Wednesday, March 26, 2008


It seems everyone is admitting to infidelity these days. The onslaught of public confessions has brought my subconscious insecurities to the surface causing me recurrent nightmares. Two mornings in a row I woke my husband with a swift punch in the arm punishing him for his overnight betrayal.

I'm intelligent, I'm in touch with my feelings, I knew my dreams were not reality so I apologized, we laughed, and went on with our day.


circumstances led us to a situation with another woman. I know this woman, know she and my husband are close friends. I didn't question it...until others did.

Like poison seeping into the well through imperceptible cracks, I couldn't keep their words from entering my head. My gut and my brain went to war. My gut telling me that I know my husband and I would sense if something was different. My brain asking me, reiterating what others inferred, "How do you REALLY know? Does anyone REALLY know another person?"

The nightmares flooded back. Stories of Spitzer, Paterson, and countless others, public figures and personal acquaintances, betraying their loved ones rang in my head.

The insecurities morphed into anger. I was distant, curt. My anger made him impatient and we fed off of each other until a perfectly pleasant morning turned into a chilly and isolated afternoon. When I finally explained the root of my wrath he did not react with affirmations of love or nurturing murmurs of no need to worry. He got mad. It didn't occur to me that he would be upset at my distrust. I hadn't thought about it that way. I hadn't thought about him. At first I was defensive. Angry at me? I was angry at him. He had no right. But you know what? He did. After 15 years of infidelity-free marriage, didn't he (didn't we) deserve better from each other?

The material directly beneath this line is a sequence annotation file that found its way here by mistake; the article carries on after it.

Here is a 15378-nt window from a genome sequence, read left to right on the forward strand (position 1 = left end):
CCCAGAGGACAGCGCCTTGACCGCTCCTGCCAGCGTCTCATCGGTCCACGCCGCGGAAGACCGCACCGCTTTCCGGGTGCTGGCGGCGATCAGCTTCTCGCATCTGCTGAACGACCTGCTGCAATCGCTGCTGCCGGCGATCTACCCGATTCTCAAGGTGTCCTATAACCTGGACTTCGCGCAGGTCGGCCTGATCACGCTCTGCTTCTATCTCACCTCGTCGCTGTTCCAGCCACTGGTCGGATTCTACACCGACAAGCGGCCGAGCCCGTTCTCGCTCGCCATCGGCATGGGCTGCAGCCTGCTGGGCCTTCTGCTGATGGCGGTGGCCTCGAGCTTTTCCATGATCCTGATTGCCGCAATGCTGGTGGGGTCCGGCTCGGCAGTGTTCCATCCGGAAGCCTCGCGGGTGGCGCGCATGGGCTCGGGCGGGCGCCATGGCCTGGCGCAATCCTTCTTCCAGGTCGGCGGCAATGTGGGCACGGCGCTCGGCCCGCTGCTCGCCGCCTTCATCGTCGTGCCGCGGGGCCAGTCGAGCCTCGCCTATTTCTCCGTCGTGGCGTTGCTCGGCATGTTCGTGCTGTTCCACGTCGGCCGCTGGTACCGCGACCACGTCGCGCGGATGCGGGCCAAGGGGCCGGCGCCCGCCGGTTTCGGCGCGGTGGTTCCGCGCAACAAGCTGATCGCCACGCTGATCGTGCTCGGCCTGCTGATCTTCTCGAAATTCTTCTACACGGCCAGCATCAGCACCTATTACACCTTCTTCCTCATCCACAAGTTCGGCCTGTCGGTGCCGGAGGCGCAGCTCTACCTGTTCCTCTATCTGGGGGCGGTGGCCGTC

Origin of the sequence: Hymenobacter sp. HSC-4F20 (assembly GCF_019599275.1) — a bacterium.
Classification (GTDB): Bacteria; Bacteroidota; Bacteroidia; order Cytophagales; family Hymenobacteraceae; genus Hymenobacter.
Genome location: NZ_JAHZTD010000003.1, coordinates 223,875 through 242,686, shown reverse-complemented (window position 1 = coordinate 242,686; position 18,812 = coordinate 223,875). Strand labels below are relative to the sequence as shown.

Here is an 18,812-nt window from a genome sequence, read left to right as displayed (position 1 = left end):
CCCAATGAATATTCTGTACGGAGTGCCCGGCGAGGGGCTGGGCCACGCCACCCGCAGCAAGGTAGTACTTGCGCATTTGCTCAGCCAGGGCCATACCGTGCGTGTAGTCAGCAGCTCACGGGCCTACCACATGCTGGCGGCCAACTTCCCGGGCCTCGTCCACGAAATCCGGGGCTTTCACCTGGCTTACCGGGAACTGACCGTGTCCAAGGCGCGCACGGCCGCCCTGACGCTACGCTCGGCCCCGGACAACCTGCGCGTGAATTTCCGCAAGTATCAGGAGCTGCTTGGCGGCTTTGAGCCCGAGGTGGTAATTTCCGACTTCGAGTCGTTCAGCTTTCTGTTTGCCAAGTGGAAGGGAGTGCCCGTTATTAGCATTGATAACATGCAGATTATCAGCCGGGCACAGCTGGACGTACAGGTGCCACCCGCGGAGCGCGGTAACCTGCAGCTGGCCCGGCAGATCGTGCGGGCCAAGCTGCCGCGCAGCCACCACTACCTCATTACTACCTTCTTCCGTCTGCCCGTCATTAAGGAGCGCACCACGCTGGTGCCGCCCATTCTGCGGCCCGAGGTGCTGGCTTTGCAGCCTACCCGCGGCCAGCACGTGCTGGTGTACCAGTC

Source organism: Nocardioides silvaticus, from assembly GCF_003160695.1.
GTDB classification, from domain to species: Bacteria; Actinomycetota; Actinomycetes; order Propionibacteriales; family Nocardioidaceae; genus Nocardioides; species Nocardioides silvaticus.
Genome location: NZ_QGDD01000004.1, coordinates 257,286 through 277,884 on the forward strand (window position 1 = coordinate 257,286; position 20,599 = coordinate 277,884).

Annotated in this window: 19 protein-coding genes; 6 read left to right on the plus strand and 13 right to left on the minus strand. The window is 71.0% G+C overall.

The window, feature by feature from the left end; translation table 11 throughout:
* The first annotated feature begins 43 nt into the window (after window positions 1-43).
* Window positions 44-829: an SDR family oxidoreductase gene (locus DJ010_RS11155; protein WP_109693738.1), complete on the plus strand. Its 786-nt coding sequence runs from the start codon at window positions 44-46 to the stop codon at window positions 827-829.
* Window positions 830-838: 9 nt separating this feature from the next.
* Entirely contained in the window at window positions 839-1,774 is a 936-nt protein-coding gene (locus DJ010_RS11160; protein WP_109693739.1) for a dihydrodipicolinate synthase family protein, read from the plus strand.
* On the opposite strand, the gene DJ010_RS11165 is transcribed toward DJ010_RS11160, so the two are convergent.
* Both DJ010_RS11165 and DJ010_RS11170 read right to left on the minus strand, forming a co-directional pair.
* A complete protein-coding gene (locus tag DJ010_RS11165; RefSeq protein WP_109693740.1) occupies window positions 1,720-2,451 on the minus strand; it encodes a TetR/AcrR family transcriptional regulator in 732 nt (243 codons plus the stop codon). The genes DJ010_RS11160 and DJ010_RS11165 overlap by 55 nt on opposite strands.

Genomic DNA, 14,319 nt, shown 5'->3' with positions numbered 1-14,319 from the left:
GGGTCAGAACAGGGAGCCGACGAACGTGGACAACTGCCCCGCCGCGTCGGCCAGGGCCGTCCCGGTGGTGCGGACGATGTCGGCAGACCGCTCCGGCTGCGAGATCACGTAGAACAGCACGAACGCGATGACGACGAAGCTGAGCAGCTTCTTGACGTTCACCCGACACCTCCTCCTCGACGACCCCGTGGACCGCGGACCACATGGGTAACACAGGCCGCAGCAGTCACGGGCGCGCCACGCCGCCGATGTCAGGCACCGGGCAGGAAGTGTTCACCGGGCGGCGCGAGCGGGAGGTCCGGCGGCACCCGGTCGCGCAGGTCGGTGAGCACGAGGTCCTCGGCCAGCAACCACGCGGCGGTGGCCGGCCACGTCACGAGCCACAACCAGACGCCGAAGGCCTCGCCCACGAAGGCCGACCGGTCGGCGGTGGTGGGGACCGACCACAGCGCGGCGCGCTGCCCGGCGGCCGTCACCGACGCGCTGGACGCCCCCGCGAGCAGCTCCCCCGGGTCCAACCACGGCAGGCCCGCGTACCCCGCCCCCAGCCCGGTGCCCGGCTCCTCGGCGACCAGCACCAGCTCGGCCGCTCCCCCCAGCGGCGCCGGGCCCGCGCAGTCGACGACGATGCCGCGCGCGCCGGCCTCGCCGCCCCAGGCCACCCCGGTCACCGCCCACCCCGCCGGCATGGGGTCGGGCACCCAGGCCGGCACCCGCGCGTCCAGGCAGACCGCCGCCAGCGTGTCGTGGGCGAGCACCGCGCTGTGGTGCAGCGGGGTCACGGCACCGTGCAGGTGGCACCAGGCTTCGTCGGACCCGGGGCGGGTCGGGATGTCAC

Marriage is hard. We make life-long vows to one person. We're human and vows are bound to be tested. Over the course of a marriage, both people will have opportunities to stray emotionally and physically. It takes commitment to the vows, to your spouse, and a serious consideration of the consequences, to not go outside the marriage. By protecting yourself, assuming the worst, it won't lessen the pain if your spouse is unfaithful. So why bother? It becomes a self-fulfilling prophecy. To project the worst onto someone, always assume they are capable of bad behavior, is to eat away at the trust and the reasons for good behavior become less clear.

On the other hand, if you trust your gut, assume the other person is the person they say they are, the person you believe they are, there still is that risk of a breech, of human failing. Others may deem you a fool, you may deem you a fool, but ultimately it's not about anyone else. It's about you, your spouse and your faith in each other.


InTheFastLane said...

Trust is important, but the people who were giving you doubts deserve a little bit of the blame. Don't just blame yourself. It is hard to not occasionally have doubts, it sounds like, though, the two of you will weather the inevitable storms.

Manic Mommy said...

What a fantastic post. I agree whole heartedly and love the approach and the conclusions at which you've arrived.

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